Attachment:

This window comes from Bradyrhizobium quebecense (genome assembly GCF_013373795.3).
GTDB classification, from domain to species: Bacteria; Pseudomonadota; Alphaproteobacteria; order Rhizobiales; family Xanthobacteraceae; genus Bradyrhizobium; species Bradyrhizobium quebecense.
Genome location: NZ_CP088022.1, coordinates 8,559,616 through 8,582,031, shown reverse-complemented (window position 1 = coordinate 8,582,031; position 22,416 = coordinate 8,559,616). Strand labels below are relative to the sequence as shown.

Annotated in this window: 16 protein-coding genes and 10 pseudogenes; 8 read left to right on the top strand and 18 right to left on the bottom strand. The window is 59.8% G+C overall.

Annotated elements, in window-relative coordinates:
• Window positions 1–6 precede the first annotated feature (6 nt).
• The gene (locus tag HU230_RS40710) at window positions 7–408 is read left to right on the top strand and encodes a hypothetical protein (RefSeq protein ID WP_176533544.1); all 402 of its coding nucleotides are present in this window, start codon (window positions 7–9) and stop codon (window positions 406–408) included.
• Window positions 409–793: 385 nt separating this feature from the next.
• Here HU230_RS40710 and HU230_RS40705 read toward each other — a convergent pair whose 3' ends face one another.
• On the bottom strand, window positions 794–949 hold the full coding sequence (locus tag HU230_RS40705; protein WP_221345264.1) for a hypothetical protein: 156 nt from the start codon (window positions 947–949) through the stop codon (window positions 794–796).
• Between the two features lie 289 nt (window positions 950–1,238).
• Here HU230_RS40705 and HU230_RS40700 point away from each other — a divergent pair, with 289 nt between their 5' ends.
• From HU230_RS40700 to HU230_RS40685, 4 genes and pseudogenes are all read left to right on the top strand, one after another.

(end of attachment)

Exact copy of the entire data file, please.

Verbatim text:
This window comes from Bradyrhizobium quebecense (genome assembly GCF_013373795.3).
GTDB classification, from domain to species: Bacteria; Pseudomonadota; Alphaproteobacteria; order Rhizobiales; family Xanthobacteraceae; genus Bradyrhizobium; species Bradyrhizobium quebecense.
Genome location: NZ_CP088022.1, coordinates 8,559,616 through 8,582,031, shown reverse-complemented (window position 1 = coordinate 8,582,031; position 22,416 = coordinate 8,559,616). Strand labels below are relative to the sequence as shown.

Annotated in this window: 16 protein-coding genes and 10 pseudogenes; 8 read left to right on the top strand and 18 right to left on the bottom strand. The window is 59.8% G+C overall.

Annotated elements, in window-relative coordinates:
• Window positions 1–6 precede the first annotated feature (6 nt).
• The gene (locus tag HU230_RS40710) at window positions 7–408 is read left to right on the top strand and encodes a hypothetical protein (RefSeq protein ID WP_176533544.1); all 402 of its coding nucleotides are present in this window, start codon (window positions 7–9) and stop codon (window positions 406–408) included.
• Window positions 409–793: 385 nt separating this feature from the next.
• Here HU230_RS40710 and HU230_RS40705 read toward each other — a convergent pair whose 3' ends face one another.
• On the bottom strand, window positions 794–949 hold the full coding sequence (locus tag HU230_RS40705; protein WP_221345264.1) for a hypothetical protein: 156 nt from the start codon (window positions 947–949) through the stop codon (window positions 794–796).
• Between the two features lie 289 nt (window positions 950–1,238).
• Here HU230_RS40705 and HU230_RS40700 point away from each other — a divergent pair, with 289 nt between their 5' ends.
• From HU230_RS40700 to HU230_RS40685, 4 genes and pseudogenes are all read left to right on the top strand, one after another.